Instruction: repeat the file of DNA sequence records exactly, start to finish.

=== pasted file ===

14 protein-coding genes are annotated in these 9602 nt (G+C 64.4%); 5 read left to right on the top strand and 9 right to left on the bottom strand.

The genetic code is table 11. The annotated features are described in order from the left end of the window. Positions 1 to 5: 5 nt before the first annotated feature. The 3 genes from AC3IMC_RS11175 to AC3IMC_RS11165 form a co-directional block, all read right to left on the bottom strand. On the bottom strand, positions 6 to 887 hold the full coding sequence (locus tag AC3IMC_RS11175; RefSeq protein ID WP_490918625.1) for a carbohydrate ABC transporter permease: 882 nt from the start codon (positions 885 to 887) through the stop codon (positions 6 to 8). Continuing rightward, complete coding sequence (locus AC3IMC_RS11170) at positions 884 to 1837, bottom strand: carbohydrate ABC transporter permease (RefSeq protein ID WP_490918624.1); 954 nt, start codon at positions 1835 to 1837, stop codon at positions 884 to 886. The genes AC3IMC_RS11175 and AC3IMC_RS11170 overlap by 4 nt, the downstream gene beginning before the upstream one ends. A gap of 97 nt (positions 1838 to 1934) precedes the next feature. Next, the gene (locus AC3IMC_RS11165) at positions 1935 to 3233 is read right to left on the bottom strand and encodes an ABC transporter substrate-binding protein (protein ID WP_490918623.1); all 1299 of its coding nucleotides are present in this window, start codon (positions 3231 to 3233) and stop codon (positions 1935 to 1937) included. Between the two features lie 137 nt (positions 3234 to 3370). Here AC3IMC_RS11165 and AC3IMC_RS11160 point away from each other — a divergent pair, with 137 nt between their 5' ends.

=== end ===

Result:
14 protein-coding genes are annotated in these 9602 nt (G+C 64.4%); 5 read left to right on the top strand and 9 right to left on the bottom strand.

The genetic code is table 11. The annotated features are described in order from the left end of the window. Positions 1 to 5: 5 nt before the first annotated feature. The 3 genes from AC3IMC_RS11175 to AC3IMC_RS11165 form a co-directional block, all read right to left on the bottom strand. On the bottom strand, positions 6 to 887 hold the full coding sequence (locus tag AC3IMC_RS11175; RefSeq protein ID WP_490918625.1) for a carbohydrate ABC transporter permease: 882 nt from the start codon (positions 885 to 887) through the stop codon (positions 6 to 8). Continuing rightward, complete coding sequence (locus AC3IMC_RS11170) at positions 884 to 1837, bottom strand: carbohydrate ABC transporter permease (RefSeq protein ID WP_490918624.1); 954 nt, start codon at positions 1835 to 1837, stop codon at positions 884 to 886. The genes AC3IMC_RS11175 and AC3IMC_RS11170 overlap by 4 nt, the downstream gene beginning before the upstream one ends. A gap of 97 nt (positions 1838 to 1934) precedes the next feature. Next, the gene (locus AC3IMC_RS11165) at positions 1935 to 3233 is read right to left on the bottom strand and encodes an ABC transporter substrate-binding protein (protein ID WP_490918623.1); all 1299 of its coding nucleotides are present in this window, start codon (positions 3231 to 3233) and stop codon (positions 1935 to 1937) included. Between the two features lie 137 nt (positions 3234 to 3370). Here AC3IMC_RS11165 and AC3IMC_RS11160 point away from each other — a divergent pair, with 137 nt between their 5' ends.